How Can We Teach Our Children to Be Healthy?

Healthy lifestyle habits have a direct impact on our overall wellness, as well as the prevention of chronic disease. Lifelong wellness starts at a young age.
What can you do to help your child develop healthy habits?



How do chronic conditions impact kids?

“Two significant diseases facing our society are diabetes and obesity,” says Joia Henson, APRN-CNP, pediatric nurse practitioner with Kettering Physician Network at Springboro Health Center. “In the last decade, there has been a marked increase in the number of children who are overweight and obese, which can increase their risk of diseases such as hypertension, diabetes, and other chronic illnesses.” Some of these “adult” conditions are already showing up more frequently in pediatric patients.

Henson notes that two primary factors can play a role in this concerning statistic: 1) sedentary lifestyle and 2) dietary choices. “Too many of us don’t focus on what our daily activity level is,” Henson says. “Whether it’s structured exercise or just getting up and walking around the neighborhood, we need to make sure we’re moving more daily.” She also notes that many of the available dietary options today have led us in a direction where many of us overconsume calories. “Empty calories like soda, juice, and iced frappe lattes are all big sources of empty calories that aren’t providing any energy or nutritional value.”

What habits should I be teaching?

Most of us would do well to eat a little less and move a little more.What else can you do to help your children? Focus on a few strategic areas to help kids understand how to make healthy lifestyle choices.

  • Limit screen time. Too much screen time is detrimental to all of us. Especially in children and adolescents, limit screen time to less than two hours total per day. “That’s collective screen time,” Henson notes, “from television, video games, cell phones, and tablets combined.” Any time a child is sitting with a screen, they’re not getting any physical activity. Add that to an often already sedentary school day, and many kids struggle to get enough exercise or even simple movement. “Parents need to take an active role in monitoring how much time their children are spending on screens,” Henson says.
  • Plan strategic snacks. “It’s easy to let snacking habits lead to excessive calorie consumption,” says Henson. Instead of reaching for pre-packaged snacks like granola bars or chips, Henson suggests making fruit and veggie bags in advance. “Put together a few small bags with portions of fruits or vegetables so that when kids ask for a snack, instead of grabbing something processed, they can reach into the fridge and get something like celery, carrots, or grapes.”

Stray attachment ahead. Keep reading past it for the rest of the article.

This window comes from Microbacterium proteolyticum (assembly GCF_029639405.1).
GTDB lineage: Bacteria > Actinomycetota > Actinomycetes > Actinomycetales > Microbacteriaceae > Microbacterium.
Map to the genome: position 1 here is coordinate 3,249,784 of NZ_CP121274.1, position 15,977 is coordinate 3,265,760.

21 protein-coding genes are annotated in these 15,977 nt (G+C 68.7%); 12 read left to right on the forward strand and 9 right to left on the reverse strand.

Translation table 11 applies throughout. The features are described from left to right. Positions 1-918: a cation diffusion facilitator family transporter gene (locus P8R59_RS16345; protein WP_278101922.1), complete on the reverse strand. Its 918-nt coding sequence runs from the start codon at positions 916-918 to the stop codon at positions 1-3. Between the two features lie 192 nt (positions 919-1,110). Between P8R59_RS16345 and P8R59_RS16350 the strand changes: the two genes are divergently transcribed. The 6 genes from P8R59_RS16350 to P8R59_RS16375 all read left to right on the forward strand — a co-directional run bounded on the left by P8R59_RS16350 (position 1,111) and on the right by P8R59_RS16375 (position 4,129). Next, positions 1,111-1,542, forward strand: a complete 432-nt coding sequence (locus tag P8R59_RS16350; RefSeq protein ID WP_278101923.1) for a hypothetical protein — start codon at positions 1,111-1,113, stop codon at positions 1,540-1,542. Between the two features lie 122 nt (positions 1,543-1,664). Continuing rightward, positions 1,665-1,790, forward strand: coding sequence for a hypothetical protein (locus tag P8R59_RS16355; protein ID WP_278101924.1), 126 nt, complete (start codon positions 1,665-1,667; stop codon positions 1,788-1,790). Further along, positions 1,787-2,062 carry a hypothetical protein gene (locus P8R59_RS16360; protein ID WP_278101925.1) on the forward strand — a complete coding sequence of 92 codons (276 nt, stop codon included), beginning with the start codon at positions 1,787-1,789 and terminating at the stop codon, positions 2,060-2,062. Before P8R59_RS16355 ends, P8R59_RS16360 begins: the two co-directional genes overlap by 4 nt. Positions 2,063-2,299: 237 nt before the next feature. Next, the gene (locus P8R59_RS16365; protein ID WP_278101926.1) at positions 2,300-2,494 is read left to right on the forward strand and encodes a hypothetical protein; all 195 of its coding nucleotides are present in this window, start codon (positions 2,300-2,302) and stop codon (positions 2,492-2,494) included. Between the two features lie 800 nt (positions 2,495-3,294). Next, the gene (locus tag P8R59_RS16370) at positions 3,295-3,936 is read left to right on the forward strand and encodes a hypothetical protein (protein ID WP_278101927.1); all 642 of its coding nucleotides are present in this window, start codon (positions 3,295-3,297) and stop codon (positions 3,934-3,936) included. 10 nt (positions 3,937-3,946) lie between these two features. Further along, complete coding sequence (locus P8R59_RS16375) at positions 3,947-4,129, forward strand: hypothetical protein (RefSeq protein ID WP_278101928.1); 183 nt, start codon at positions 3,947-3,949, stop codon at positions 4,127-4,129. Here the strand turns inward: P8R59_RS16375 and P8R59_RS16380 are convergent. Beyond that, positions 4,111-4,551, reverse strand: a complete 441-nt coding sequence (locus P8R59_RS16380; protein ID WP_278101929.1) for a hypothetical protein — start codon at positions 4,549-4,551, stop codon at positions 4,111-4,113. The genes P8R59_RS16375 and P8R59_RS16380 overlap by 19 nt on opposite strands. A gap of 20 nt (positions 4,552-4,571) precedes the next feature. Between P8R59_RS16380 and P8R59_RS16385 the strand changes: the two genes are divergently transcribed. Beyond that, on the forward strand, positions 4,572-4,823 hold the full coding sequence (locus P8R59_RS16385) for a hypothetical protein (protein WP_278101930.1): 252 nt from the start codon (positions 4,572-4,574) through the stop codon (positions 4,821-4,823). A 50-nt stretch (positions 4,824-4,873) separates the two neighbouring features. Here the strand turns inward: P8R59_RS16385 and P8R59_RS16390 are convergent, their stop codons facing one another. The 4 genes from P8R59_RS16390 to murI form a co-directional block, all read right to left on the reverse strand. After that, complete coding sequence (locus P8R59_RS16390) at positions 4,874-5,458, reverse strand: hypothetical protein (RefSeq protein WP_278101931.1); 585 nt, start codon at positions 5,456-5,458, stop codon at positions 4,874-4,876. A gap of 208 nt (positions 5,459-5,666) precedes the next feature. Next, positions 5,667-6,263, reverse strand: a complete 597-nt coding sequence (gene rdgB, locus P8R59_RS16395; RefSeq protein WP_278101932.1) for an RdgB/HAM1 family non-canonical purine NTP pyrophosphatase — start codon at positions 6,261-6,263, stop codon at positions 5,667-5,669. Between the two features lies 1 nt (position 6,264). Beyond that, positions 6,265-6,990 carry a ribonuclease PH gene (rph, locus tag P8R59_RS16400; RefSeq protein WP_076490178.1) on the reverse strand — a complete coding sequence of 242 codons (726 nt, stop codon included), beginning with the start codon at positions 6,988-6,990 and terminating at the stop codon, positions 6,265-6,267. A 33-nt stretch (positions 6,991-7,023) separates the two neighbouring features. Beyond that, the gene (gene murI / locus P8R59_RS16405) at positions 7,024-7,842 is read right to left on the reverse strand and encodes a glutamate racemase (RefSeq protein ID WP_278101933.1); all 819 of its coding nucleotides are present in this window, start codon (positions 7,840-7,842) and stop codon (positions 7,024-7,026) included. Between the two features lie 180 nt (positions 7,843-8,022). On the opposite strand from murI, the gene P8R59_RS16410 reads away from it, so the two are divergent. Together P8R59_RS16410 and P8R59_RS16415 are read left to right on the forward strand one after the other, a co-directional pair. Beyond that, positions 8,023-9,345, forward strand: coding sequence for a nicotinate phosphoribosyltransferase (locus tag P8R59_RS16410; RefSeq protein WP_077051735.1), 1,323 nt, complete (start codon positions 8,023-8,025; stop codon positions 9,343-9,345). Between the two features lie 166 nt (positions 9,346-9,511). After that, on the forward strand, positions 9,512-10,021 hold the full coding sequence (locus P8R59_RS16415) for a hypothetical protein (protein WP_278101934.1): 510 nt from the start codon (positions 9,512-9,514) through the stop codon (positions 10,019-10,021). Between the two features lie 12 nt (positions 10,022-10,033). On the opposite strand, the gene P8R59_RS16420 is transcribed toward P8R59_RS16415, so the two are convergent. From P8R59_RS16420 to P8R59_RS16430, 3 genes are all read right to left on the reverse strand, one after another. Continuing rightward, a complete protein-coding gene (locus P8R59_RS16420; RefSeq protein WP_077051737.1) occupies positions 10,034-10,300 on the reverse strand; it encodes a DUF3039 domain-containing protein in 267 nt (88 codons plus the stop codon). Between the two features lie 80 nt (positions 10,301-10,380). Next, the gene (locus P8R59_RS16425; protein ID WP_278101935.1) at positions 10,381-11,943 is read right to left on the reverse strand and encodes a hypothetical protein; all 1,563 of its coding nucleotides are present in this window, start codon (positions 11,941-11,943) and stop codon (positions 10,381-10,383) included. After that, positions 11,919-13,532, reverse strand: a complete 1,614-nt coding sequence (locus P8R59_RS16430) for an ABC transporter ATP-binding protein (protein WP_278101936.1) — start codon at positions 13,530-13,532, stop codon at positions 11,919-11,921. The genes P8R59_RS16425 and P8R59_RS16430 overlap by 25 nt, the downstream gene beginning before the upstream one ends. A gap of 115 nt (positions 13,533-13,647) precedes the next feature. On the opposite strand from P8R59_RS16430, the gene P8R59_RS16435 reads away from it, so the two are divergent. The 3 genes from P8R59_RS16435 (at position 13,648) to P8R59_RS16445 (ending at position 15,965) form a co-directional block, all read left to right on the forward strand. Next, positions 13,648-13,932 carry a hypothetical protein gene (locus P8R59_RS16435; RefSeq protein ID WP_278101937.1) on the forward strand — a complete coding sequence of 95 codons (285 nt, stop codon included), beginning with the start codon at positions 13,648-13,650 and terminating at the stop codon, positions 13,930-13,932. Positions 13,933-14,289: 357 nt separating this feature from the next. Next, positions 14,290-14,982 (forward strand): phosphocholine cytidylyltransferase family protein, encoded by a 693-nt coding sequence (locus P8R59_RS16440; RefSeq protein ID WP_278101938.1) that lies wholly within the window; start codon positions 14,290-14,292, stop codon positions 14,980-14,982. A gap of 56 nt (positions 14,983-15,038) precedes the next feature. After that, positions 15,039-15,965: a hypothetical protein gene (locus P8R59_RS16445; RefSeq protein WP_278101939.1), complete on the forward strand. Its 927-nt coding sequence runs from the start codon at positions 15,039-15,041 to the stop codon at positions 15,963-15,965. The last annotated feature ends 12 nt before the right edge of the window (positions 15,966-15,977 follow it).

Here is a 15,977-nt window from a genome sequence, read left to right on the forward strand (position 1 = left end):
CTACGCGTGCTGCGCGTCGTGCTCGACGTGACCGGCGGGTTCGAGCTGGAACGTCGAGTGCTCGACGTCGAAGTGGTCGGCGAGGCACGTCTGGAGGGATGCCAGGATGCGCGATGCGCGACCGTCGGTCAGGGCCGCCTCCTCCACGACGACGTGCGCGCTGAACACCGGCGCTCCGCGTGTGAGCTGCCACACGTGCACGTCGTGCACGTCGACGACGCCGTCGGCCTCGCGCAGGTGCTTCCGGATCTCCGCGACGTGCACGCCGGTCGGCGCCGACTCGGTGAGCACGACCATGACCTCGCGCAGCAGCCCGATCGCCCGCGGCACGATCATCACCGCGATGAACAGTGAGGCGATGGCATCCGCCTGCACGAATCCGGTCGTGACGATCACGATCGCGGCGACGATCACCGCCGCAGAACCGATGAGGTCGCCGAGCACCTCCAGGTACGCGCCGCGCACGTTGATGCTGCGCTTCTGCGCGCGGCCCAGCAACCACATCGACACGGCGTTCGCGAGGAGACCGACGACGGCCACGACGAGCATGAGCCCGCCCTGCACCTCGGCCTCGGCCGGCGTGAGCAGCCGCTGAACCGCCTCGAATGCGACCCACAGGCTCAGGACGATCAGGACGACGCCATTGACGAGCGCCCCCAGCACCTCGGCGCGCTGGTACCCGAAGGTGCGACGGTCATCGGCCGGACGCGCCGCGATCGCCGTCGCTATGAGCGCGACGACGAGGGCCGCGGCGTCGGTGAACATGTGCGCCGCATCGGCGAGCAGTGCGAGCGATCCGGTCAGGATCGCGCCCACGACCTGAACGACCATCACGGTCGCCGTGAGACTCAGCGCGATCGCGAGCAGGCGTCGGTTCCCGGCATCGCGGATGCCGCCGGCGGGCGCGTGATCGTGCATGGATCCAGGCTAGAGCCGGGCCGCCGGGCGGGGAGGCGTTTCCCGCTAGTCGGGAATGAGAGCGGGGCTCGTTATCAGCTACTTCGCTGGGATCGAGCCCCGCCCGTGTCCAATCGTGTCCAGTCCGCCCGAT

• Watch for liquid calories. The calories in fruit juices, sports drinks, and sodas quickly add up. “The calories we drink are an area we don’t always watch closely enough,” says Henson. “Even milk has calories. It’s important to teach kids to enjoy everything in moderation.” Water is the most important liquid and most children and adolescents don’t get enough.
  • Teach them to sleep well. Every child needs time to unwind. Before bedtime, give kids a chance to engage in a relaxing activity. This could be reading, listening to music, or doing something creative. “Kids can’t be expected to be on all the time; allow them to take a break from stressors,” Henson says. She also notes that adequate activity can contribute to how well a child sleeps. Whether it’s organized sports, swimming, riding their bike, or dancing, help your child find an activity they enjoy.
  • Schedule an annual checkup. Henson notes that taking an active role in your child’s annual check-up helps parents to better understand what children need to be healthy. “Do you know where your child is on a growth chart? Is your child in a normal weight range?” Henson encourages parents to be aware of what their primary health care provider advises for a child’s ongoing health. “Knowledge is power,” she notes.
How can I motivate my kids to be healthy?

“Kids are incredibly observant,” Henson says. “They’ll model the behavior they see.” The last and perhaps most important tip to raising healthy kids is to make your own health a priority—your children will thank you for it.

To find a primary care provider for yourself or your child, call 1-844-576-3627.

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